By Ian Anderson (President, Smart + Strong)

Is former second baseman Roberto Alomar HIV positive? If so, did he hide his status to engage in unprotected sex with his wife? Yes or no, congratulations are still in order for becoming the newest member of the Major League Baseball Hall of Fame. He was elected to the Hall of Fame after being picked on a whopping 90 percent of the ballots (75 percent is needed to get elected).

He was a 12-time All-Star, won a record 10 Gold Gloves at second base, hit .300 and helped the Toronto Blue Jays win titles in 1992-93. ESPN also called him smart, graceful and acrobatic on the field.

All of the stories about Alomar's induction also cover the players who didn't get in this year because of their ties to the "Steroid Era." These are the players with big numbers and even bigger muscles.

"We are asked to consider character when casting Hall of Fame votes, and I don't believe those who used performance-enhancing substances meet that standard," Susan Slusser of the San Francisco Chronicle said in an e-mail to ESPN.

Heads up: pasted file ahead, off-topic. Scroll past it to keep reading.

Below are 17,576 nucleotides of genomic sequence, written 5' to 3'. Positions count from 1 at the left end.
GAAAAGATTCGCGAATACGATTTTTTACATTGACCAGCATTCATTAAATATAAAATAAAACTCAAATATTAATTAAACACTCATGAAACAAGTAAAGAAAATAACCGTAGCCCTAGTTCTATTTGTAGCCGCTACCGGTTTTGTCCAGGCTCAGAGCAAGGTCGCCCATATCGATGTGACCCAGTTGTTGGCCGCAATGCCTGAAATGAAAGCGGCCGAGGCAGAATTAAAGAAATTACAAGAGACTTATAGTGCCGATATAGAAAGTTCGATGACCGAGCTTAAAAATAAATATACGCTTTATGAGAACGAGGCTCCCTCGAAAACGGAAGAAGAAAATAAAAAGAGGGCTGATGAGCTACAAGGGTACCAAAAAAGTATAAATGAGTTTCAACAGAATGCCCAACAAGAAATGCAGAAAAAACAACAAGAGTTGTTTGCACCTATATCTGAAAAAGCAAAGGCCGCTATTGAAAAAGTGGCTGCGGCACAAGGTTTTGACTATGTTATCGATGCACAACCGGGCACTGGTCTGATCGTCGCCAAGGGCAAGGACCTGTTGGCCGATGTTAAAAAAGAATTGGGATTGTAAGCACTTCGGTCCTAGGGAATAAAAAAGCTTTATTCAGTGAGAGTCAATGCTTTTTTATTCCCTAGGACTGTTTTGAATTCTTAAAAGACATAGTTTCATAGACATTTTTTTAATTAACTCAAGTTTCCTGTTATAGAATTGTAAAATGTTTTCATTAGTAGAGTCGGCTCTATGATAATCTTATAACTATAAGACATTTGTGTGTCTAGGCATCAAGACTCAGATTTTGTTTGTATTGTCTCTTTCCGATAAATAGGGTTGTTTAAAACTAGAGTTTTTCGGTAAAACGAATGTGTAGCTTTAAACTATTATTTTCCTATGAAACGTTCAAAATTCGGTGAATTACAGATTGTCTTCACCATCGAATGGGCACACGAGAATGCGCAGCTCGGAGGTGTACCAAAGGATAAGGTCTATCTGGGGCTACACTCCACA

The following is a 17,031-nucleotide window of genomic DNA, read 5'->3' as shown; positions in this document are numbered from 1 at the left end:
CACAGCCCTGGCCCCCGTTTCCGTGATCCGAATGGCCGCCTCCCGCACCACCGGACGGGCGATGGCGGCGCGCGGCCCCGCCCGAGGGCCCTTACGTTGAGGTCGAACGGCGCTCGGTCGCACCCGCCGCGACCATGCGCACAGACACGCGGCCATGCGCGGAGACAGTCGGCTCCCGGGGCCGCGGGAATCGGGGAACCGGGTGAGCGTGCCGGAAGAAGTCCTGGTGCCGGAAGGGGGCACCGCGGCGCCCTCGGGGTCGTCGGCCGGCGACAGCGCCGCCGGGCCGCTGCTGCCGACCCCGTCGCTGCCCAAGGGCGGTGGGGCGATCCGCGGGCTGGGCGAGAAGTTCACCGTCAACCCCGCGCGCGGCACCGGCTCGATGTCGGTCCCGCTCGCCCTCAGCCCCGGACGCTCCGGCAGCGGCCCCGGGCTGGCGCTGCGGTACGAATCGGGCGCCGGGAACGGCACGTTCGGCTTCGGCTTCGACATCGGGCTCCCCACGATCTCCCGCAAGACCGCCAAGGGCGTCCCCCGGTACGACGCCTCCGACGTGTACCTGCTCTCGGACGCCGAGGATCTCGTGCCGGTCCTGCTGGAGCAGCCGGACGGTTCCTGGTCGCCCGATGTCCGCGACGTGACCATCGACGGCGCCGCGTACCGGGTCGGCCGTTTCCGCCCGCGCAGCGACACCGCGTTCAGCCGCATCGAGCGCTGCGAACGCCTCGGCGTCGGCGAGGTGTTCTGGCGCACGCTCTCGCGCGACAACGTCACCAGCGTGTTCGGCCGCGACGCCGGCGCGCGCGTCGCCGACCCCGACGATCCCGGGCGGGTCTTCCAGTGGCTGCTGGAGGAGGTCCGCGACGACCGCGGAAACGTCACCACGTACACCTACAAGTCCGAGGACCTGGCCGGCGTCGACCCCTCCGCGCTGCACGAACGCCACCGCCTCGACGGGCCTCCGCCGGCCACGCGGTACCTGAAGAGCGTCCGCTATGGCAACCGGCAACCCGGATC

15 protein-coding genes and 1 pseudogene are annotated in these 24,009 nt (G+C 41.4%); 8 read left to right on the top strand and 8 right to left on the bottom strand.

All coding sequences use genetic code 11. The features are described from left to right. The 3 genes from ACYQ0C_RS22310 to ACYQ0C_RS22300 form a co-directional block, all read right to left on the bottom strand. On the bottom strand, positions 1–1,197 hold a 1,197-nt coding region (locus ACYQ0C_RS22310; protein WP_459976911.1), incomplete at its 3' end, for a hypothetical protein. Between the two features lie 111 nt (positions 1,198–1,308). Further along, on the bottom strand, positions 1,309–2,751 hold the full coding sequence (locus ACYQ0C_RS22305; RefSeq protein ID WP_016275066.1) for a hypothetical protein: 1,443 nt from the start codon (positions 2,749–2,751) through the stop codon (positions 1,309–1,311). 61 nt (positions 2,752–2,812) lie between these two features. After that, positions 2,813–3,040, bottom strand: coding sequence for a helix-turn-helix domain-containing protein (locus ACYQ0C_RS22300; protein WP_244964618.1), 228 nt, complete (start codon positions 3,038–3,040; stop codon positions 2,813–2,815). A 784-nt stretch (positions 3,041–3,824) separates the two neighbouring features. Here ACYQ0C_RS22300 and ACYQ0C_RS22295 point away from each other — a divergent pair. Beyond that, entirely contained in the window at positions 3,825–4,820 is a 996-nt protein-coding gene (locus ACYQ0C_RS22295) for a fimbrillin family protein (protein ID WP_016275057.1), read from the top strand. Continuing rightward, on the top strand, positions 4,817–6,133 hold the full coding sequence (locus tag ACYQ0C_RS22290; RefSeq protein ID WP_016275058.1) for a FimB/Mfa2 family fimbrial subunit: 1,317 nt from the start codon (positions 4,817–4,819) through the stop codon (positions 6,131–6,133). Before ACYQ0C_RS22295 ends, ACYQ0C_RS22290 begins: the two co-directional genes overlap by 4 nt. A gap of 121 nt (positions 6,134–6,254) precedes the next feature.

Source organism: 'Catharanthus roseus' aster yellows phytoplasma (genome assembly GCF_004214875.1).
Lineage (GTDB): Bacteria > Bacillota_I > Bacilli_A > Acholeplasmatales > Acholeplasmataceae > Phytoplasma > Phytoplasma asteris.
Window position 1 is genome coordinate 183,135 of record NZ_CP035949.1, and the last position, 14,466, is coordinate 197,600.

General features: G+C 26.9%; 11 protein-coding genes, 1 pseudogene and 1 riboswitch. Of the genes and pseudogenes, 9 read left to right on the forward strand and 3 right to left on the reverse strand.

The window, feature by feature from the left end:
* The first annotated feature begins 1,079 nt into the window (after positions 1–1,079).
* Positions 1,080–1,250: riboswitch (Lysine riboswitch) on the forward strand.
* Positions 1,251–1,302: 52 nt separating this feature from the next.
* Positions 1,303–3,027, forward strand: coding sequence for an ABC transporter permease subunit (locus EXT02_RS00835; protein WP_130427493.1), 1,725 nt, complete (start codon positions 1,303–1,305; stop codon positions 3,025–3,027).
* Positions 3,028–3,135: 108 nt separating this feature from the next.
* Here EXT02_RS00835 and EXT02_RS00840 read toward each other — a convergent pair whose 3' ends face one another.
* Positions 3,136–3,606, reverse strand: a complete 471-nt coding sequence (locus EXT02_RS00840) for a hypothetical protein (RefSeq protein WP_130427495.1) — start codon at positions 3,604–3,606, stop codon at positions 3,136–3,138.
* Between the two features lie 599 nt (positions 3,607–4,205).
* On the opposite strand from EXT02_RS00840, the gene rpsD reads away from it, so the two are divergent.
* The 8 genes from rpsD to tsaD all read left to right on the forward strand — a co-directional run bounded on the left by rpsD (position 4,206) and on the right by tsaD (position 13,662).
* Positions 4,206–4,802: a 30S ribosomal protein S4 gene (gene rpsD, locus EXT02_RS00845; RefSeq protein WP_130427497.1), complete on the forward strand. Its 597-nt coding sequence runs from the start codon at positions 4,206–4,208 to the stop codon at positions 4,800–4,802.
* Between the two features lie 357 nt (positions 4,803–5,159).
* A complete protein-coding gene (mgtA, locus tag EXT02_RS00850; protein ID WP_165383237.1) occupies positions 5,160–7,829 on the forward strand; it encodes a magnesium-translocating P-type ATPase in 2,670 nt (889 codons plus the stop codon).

The only blemish mentioned on Alomar's record? He had an incident in 1996 where he spit on umpire John Hirschbeck. It received a lot of play in the media at the time and was amicably settled in a very public display early the following baseball season.

What is missing from most of the reports I've read so far is any mention of his more recent problems. The one where his wife accused him of hiding his HIV status in order to have unprotected sex with her.

Nothing has been proved when it comes to the case. But as Yahoo! contributor Ron Hart wrote: "The facts include that Alomar has denied the allegations, though did settle one out of court and [did] not countersue for slander...all of which would give anybody pause..."

So at a time when HIV-positive people like Willie Campbell are getting jailed for spitting on people, which has virtually zero chance of spreading the virus, the Hall of Fame voting committee is more worried about who did and didn't use steroids.

On the one hand, it is encouraging that Alomar's HIV status didn't factor into the committee's decision and the media reporting of it. On the other, you have to wonder what will happen if it turns out he is HIV positive--and if that was his status when he had that little spitting incident.